The whitsun weddings philip larkin

He is too aloof from the audience he wants to communicate with. As the afternoon wears on and the train speeds through the countryside, these sites are replaced by stretches of farmland, industrial canals and another town that looks like the last one.

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Stanza 7 It is worth noting that more personality is given to the inanimate British countryside — of which we get only description — than is giving to the people that Larkin strove to describe. His next thought is how all the mothers of the brides share the common physical trait of being overweight; how yellow, purple and green are the hot colors of the moment; and how every single wedding party seems to include a dirty-minded uncle somewhere. Philip Larkin In the beginning the poet seems to be showing a kind of hatred for marriage or the newly married couples. England poetry, in particular nature poetry, had been built on this idea of the English countryside. The shift from a mostly-rural to a mostly-urban economy was also something that Larkin touched upon, as well as the idea of Britain being a little bit outdated in terms of technology and innovation. Shrestha, Roma. It has always been supposed the poem was based on an actual train journey Larkin made in on Whitsun Saturday, a day which was popular for weddings at that time [1] though since there was a rail strike on that weekend Larkin scholar John Osborne now thinks the journey an unlikely one to have taken place. Larkin was born in , Coventry and went to Oxford. The speaker seems to be describing them from an omniscient standpoint, however the attempt to describe them in broad terms, and the use of the plural form, is reductive in its capacity. The last two sentences bring the journey to a close and all the young lovers disappear into the clouds never to be seen again in an arrow-shower.

The important moment in the poem comes when newly married couples board on the train. Similarly, the ceremony of marriage is described here as a religious wounding, meaning that the ceremony would subsequently turn out to be a painful affair.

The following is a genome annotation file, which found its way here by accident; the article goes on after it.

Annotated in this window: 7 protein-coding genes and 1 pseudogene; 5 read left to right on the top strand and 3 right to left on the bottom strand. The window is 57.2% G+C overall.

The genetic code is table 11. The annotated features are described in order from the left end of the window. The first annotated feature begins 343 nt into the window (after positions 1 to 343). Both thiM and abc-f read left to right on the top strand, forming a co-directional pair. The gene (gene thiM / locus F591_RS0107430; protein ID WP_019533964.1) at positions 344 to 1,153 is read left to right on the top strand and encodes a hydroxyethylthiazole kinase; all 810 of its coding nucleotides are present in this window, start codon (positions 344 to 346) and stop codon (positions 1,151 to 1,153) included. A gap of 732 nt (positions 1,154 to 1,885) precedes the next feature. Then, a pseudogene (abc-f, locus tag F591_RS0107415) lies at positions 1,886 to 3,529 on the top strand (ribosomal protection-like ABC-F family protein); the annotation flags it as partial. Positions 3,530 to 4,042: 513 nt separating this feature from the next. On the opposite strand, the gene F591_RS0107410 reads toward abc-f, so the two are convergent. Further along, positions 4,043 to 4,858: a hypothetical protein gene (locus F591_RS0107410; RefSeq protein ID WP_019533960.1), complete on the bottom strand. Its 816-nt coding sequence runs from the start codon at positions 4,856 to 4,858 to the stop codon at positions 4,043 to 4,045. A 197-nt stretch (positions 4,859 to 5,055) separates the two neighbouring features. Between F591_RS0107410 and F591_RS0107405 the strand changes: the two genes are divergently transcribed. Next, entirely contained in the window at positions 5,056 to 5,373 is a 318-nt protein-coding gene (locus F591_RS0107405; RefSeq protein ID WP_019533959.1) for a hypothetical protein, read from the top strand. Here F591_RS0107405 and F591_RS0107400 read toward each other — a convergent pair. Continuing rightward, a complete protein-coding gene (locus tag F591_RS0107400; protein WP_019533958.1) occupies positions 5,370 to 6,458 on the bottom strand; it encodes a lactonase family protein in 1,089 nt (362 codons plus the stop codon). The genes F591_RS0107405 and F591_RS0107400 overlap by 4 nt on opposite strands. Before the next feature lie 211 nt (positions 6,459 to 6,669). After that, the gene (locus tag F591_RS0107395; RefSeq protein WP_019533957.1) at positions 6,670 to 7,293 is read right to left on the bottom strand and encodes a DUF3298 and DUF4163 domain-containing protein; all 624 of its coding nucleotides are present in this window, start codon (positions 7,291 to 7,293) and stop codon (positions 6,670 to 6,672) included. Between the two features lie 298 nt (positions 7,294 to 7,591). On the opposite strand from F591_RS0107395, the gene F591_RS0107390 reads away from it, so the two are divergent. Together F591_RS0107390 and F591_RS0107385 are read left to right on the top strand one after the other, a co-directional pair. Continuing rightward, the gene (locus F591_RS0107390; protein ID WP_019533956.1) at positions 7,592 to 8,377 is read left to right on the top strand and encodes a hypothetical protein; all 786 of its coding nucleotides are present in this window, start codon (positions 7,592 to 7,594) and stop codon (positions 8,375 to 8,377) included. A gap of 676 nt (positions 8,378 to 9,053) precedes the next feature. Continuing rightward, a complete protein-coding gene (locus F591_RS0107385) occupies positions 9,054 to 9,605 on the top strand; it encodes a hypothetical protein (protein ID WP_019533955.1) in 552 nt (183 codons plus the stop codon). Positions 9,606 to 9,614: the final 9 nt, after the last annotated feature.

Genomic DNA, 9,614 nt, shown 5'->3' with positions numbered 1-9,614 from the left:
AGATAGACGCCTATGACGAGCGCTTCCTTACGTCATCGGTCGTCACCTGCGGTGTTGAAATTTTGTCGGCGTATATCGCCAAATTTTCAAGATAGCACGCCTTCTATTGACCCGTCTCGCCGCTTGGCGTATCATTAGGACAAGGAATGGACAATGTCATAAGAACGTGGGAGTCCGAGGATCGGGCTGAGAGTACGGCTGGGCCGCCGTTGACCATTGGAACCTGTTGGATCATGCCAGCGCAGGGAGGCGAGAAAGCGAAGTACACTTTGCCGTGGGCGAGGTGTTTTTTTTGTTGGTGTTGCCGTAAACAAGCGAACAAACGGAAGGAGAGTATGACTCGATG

As the train begins to move well past being only a quarter full, the speaker ponders how none of the grooms and their brides ever stop to contemplate how they will share something with each of the other newly wedding couples for as long as their marriage lasts. And then, amid a hail of confetti and last minute advice, the bride and groom were waved goodbye on the train platform.

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Wide farms went by, short-shadowed cattle, and Canals with floatings of industrial froth; A hothouse flashed uniquely: hedges dipped And rose: and now and then a smell of grass Displaced the reek of buttoned carriage-cloth Until the next town, new and nondescript, Approached with acres of dismantled cars.

Wide farms went by, short-shadowed cattle, and Canals with floatings of industrial froth; A hothouse flashed uniquely: hedges dipped And rose: and now and then a smell of grass Displaced the reek of buttoned carriage-cloth Until the next town, new and nondescript, Approached with acres of dismantled cars.

Whitsun weddings essay

It is read here [2] by Larkin himself. The first two stanzas … That Whitsun, I was late getting away: Not till about One-twenty on the sunlit Saturday Did my three-quarters-empty train pull out, All windows down, all cushions hot, all sense Of being in a hurry gone. Yeats The Tower, This is a particularly Larkinian trait — objects have a far more involving personality than people, for Larkin. The shift from a mostly-rural to a mostly-urban economy was also something that Larkin touched upon, as well as the idea of Britain being a little bit outdated in terms of technology and innovation. Like with all Larkin poems, The Whitsun Weddings is melancholy and bitter, with a vague sense that nothing will ever be right. In each station and platform the poet witnesses the flow of such newly married couples. The Narrator thinks, for a little bit, about the people and their response to the wedding, cynically breaking them down into their appearances. Are those arrows, and that falling rain, even a veiled allusion to what will happen on the wedding night? Stanza 7 It is worth noting that more personality is given to the inanimate British countryside — of which we get only description — than is giving to the people that Larkin strove to describe.
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A Short Analysis of Philip Larkin’s ‘The Whitsun Weddings’